New Brunswick

Muslim community prepares for less social Ramadan as mosques shutter due to COVID-19

For the last three Fridays, the mosques have been empty and silent. The community centres have shut their doors following health experts’ recommendation to stay home to slow the spread of COVID-19.

Friday prayers cancelled, Ramadan and Eid functions could face same fate if state of emergency continues

The mosque in Moncton is closed after New Brunswick declared a state of emergency. (Suzanne Lapointe/CBC)

On a normal Friday afternoon, mosques would be packed with hundreds of praying people, standing shoulder to shoulder and following the lead of an imam.

But for the last three Fridays, the mosques has been empty and silent. The community centres have shut their doors following health experts' recommendation to stay home to slow the spread of COVID-19.

And it's not just Friday prayers that are cancelled. The New Brunswick Muslim community is preparing to spend the month of Ramadan, and possibly Eid,  the holiday that follows, indoors.

This week New Brunswick extended its state of emergency for another two weeks, and continues to make physical distancing guidelines the law, banning gatherings of any size, including for religious reasons. 

As the number of cases rises each day, reaching 91 cases by Thursday, people are not likely to see that change anytime soon.

The Fredericton mosque closed its doors and is no longer holding group prayers. (greatcanadianmosquetrip/weebly)

The holy month of Ramadan is expected to begin near the end of April.

That means Moncton resident Riaz Akhtar may have to perform the daily nighttime prayers, or taraweeh, alone at home.

"In the last few years, with the significant increase of the population in Moncton, this has been quite a big affair. There are lots of people turning up for these prayers at the mosque," Akhtar said.

Akhtar said on a regular Friday, between 200 and 250 people would participate in the group prayer.

"The place is absolutely packed," he said. 

In Saint John and Fredericton, those numbers have been similar. But, things are different now.

"We are left very much to our own devices. And therefore you feel a little isolated," Akhtar said.

Eid in jeopardy

The large gathering to celebrate Eid at the end of Ramadan might also be cancelled, said Abdul Rahimi, president of the Saint John Islamic Association

Those Eid prayers see more than a thousand people in the Saint John mosque, Rahimi said.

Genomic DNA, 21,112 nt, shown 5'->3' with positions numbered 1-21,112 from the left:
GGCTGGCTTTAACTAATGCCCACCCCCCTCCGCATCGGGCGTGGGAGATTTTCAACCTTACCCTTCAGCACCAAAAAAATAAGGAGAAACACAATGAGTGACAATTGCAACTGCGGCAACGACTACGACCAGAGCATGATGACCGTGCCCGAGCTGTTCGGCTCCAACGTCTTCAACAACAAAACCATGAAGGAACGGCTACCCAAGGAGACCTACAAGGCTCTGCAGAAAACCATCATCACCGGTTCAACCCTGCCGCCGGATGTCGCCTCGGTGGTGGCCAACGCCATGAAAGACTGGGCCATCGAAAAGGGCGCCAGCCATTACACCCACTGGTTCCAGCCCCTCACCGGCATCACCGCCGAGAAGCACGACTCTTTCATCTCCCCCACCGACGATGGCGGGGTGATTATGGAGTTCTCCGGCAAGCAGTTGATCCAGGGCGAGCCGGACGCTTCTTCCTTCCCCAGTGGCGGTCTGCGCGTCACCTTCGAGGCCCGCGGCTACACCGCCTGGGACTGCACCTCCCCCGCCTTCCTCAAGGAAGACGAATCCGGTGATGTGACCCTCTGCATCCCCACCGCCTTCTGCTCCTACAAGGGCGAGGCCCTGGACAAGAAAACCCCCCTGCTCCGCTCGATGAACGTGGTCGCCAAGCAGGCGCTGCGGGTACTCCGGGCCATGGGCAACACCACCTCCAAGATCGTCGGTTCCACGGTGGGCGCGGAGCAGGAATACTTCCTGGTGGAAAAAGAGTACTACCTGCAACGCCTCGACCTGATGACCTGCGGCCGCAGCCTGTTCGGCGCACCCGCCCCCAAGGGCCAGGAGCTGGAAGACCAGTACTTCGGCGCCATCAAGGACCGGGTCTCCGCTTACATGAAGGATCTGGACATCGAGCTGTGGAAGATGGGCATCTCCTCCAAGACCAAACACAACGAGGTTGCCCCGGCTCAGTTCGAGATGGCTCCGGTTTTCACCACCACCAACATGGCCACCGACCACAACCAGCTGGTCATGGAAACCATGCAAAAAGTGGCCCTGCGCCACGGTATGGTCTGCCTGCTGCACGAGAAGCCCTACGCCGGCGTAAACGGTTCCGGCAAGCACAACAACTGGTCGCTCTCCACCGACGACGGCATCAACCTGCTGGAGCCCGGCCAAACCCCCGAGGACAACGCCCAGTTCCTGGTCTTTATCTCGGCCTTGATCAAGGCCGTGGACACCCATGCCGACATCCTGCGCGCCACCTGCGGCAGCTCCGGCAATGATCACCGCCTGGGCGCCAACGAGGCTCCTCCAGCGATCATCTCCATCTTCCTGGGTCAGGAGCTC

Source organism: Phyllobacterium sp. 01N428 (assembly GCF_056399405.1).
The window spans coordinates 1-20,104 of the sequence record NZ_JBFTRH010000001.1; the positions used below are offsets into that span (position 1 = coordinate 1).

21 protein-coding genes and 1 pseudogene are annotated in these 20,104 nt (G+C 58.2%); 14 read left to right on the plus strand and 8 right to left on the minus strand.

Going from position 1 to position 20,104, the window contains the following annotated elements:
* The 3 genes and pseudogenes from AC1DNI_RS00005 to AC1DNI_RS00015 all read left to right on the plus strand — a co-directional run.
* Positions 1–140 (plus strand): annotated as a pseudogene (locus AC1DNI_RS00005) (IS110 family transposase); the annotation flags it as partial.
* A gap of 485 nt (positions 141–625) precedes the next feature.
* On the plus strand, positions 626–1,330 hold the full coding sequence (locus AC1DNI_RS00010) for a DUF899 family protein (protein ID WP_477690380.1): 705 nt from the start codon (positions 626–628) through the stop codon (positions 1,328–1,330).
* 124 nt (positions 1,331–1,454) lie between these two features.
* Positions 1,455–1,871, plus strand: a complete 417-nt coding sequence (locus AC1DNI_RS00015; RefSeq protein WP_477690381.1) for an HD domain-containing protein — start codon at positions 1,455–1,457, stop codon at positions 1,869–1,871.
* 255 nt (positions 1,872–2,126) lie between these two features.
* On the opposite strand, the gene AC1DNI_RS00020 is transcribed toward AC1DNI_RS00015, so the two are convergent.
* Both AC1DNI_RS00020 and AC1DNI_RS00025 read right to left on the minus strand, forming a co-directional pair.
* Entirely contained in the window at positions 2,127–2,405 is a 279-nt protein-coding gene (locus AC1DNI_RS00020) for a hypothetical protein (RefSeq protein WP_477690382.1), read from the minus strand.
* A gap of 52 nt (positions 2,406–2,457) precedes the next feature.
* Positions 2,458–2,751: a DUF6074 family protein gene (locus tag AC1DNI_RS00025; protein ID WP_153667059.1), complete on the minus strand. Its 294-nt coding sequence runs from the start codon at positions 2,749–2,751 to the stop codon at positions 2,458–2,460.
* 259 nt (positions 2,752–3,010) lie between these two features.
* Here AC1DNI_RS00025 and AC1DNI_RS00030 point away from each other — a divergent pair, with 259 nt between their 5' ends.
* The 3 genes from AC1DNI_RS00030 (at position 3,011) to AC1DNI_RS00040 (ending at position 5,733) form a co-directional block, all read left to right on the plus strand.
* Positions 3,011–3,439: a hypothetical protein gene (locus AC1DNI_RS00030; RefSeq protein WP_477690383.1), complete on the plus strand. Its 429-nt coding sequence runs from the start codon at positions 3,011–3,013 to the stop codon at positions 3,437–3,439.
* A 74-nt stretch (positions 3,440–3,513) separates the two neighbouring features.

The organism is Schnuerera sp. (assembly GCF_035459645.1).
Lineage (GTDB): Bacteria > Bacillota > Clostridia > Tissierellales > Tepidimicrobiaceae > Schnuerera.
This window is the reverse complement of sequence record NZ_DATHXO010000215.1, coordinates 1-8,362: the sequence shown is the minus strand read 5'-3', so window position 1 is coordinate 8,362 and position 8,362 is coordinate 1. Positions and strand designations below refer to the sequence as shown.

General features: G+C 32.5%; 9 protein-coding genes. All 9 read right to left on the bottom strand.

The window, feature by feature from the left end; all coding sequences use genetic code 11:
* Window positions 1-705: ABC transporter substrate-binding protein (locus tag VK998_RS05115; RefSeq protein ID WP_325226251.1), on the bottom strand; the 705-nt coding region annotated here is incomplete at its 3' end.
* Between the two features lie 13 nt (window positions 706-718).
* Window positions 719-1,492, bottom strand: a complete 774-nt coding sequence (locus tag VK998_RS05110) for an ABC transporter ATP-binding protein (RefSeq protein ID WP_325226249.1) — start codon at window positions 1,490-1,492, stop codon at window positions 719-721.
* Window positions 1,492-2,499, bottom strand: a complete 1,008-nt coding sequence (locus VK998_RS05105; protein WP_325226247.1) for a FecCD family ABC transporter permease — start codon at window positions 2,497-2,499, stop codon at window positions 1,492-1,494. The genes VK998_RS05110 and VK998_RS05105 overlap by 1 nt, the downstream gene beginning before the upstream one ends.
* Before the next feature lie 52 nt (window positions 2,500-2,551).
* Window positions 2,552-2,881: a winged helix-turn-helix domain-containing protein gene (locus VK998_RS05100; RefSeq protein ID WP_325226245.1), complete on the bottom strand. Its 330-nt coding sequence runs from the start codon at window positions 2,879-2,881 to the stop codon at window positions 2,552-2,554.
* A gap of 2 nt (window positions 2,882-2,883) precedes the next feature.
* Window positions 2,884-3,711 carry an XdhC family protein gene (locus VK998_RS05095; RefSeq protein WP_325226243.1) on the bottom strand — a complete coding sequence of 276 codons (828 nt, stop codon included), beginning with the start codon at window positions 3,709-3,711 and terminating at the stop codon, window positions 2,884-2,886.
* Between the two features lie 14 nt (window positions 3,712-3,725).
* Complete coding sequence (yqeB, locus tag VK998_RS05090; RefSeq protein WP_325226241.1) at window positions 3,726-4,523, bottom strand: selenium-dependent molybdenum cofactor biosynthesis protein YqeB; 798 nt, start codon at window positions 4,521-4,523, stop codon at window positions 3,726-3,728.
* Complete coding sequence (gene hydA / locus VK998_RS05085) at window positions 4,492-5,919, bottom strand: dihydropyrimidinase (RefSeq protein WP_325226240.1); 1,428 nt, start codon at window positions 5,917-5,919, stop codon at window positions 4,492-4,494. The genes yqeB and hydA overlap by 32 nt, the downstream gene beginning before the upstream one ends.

"We are hoping for good [news]," he said. "If everything goes well, we will have the Eid prayer, but we have to obey the law."

He said his mosque usually invited an imam to visit from Ontario and give the Eid sermon. He said travel restrictions and mandating a 14-day isolation after crossing provincial borders would make that difficult this year.

Remote Friday prayer?

Mohamed El-Bayoumi of the Fredericton Islamic Association said the Friday prayer holds a special place for people. He said some people follow Friday prayer online or over the radio, but it's not the same experience.

And, it's not even possible now, He said Friday prayers across the globe have been cancelled.

"When I was too young to go anywhere I know that that we used to turn the radio on Friday and listen to it. But it has not been done anywhere. So… there is nothing remotely that can be followed or that can be watched."

Mohamed El-Bayoumi says following along with prayer online can be tough since mass gatherings are being banned globally. (Hadeel Ibrahim/CBC)

However, El-Bayoumi said it makes sense that people are staying put and following the rules.

"We are all praying for this calamity to disappear one way or the other," he said.

"I really wish that everyone listens to those who know better than [them]."

More than a place of worship

Much like a church, a mosque is a community centre as well as a place of worship, Rahimi said. Sunday school, and social events were also cancelled when the mosque closed.

He said he's feeling the loss of that social element himself.

"If you're asking me, I know it's not easy, it's boring, but you got to do what you got to do," he said. "The virus is a very critical virus, it's the killer. At this point everybody knows that their life is more important than anything else."

About the Author

Hadeel Ibrahim is a CBC reporter based in Saint John. She can be reached at hadeel.ibrahim@cbc.ca

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